Banks’ profits in Egypt worth EGP 47.381bn by end of H2 2017: CBE

Hossam Mounir
3 Min Read

Banks operating in the Egyptian market achieved net profits of EGP 47.381bn by the end of the first half (H1) of 2017, according to the Central Bank of Egypt (CBE).

According to a recent report by the CBE, the top five banks account for 69.52% of the total profits realised by banks operating in the Egyptian market. The profits of these banks amounted to EGP 32.939bn.

The top 10 banks posted profits of EGP 38.072bn, equivalent to about 80.352% of total bank profits.

According to the CBE, these profits were achieved for private banks during the period from 1 January, 2017, until the end of June. For public banks, the period was from 1 July, 2016, until the end of June.

While the CBE did not disclose the names of those five or ten big banks, it is known that it is led by the National Bank of Egypt (NBE), Banque Misr, Commercial International Bank (CIB), Banque du Caire, and QNB ALAHLI.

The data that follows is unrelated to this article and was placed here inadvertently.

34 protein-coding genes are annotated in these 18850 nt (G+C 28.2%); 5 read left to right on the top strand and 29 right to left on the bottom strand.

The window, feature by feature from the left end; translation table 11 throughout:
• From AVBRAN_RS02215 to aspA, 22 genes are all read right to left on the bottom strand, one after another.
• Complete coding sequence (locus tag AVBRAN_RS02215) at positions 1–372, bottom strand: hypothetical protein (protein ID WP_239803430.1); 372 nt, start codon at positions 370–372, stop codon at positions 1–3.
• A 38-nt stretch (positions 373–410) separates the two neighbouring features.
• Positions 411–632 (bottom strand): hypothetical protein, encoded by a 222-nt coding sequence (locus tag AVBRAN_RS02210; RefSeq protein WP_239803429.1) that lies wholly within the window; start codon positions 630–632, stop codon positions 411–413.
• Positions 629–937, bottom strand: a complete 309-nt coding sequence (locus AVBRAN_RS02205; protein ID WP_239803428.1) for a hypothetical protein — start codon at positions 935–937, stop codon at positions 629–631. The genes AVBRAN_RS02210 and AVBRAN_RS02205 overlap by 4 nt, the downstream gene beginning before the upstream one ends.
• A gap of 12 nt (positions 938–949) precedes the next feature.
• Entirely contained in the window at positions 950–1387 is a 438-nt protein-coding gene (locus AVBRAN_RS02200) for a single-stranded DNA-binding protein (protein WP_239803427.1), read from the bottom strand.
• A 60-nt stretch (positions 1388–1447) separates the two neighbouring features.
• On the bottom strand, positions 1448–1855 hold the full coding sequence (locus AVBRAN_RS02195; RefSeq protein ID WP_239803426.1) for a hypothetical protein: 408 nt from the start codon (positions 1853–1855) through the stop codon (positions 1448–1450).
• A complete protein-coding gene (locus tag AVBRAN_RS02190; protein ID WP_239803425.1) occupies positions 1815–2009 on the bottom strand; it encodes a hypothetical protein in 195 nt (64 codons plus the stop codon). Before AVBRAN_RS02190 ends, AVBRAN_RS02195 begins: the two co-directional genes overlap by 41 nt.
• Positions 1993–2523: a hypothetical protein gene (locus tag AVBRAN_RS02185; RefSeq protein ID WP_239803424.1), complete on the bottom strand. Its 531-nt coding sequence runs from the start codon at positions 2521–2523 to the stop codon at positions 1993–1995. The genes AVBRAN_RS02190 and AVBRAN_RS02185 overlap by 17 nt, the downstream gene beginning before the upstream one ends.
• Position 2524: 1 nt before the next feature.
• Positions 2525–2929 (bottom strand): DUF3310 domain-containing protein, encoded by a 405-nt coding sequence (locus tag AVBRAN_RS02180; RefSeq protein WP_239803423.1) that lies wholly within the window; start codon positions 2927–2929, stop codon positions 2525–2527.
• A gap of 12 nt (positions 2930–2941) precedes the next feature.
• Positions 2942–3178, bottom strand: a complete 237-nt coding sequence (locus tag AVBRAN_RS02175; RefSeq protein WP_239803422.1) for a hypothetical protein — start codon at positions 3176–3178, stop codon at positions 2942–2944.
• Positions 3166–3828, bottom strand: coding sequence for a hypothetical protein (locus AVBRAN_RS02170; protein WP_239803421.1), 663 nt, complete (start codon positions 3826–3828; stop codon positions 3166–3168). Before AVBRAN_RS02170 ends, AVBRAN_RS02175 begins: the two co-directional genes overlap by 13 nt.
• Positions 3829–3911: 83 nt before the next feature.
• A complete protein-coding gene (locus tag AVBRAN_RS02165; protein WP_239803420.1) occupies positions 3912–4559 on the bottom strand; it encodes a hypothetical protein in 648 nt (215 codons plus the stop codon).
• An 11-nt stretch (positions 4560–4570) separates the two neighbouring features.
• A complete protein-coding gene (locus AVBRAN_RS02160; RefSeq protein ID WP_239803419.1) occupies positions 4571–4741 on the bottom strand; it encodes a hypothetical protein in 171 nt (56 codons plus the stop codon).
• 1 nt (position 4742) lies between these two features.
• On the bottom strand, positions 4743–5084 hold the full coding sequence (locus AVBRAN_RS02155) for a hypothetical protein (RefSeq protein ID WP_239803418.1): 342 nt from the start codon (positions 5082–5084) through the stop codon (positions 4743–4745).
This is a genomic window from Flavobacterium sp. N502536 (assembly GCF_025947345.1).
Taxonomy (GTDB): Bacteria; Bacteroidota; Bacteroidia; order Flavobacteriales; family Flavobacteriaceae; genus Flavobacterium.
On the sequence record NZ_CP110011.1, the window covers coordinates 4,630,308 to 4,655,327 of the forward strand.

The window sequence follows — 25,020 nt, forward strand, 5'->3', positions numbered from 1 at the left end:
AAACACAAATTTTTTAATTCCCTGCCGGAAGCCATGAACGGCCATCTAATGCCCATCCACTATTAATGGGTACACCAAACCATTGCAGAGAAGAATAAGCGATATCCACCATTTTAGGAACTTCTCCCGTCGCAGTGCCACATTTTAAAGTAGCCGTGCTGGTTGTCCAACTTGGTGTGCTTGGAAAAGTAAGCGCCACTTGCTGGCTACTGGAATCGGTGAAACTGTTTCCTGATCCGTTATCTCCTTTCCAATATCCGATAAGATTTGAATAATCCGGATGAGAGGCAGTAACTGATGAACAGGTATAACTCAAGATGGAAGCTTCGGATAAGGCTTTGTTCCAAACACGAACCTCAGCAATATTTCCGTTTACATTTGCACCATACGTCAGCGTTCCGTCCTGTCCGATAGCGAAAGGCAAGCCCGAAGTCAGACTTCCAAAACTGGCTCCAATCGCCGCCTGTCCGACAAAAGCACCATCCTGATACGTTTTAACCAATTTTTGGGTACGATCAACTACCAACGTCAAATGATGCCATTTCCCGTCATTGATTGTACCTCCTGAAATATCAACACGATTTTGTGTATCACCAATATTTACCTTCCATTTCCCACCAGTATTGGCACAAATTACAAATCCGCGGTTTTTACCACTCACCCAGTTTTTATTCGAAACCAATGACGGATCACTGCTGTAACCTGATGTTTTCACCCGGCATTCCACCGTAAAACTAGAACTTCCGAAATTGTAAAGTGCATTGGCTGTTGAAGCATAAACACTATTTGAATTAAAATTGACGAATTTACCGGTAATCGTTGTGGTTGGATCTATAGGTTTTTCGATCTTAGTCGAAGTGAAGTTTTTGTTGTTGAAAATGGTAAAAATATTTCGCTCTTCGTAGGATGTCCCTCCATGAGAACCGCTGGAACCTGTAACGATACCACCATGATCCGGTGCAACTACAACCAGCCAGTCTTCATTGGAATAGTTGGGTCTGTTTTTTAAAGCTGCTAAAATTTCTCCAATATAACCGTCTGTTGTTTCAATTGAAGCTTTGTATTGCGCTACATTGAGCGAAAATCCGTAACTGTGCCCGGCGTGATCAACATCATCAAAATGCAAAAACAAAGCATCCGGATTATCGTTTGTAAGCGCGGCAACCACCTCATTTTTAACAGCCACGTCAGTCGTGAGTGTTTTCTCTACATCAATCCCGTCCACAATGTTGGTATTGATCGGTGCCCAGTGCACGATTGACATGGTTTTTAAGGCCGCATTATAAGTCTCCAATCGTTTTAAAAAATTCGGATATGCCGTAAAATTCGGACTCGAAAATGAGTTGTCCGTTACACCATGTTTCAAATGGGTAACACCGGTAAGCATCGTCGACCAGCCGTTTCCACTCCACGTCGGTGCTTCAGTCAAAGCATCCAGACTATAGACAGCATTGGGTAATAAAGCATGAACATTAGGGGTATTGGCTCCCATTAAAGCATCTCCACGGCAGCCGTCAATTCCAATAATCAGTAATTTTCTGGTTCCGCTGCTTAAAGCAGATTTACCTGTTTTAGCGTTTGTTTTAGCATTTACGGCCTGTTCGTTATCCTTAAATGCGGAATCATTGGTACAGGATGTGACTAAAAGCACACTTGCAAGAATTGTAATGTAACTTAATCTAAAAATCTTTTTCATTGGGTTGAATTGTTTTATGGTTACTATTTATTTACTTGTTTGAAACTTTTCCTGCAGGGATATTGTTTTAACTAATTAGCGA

The CBE’s decision to liberalise the exchange rate on 3 November the previous year has positively affected the profits of some of the banks operating in the Egyptian market, the banks with capital in dollars, and the majority of banks with a capital in local currency.

According to the CBE, the net profits achieved by banks until the end of June 2017 was about EGP 89.873bn. The share of the top 10 banks reached EGP 69.162bn, equivalent to 76.955%. The largest five banks accounted for EGP 60.66bn, equivalent to 67.495% of the total profit of banks.

The net profits of the banks’ activity reached EGP 119.547bn. The top 10 of those accounted for EGP 91.486bn, 76.527% of the total. The top five banks accounted for EGP 80.112bn, or 67.012%.

On the other hand, the volume of bank expenses by the end of June 2017 rose to EGP 72.166bn, of which about EGP 53.414bn were of the top 10 banks, equivalent to 74.015%, and about EGP 47.173bn were of the top 5, equivalent to 65.367%.

The increase comes in the amount of expenses incurred by the banks due to their spending on updating and supporting their technological infrastructure and geographical expansion either through small and large branches or through ATMs and point of sale (POS) systems to reach their customers in different regions of the country.

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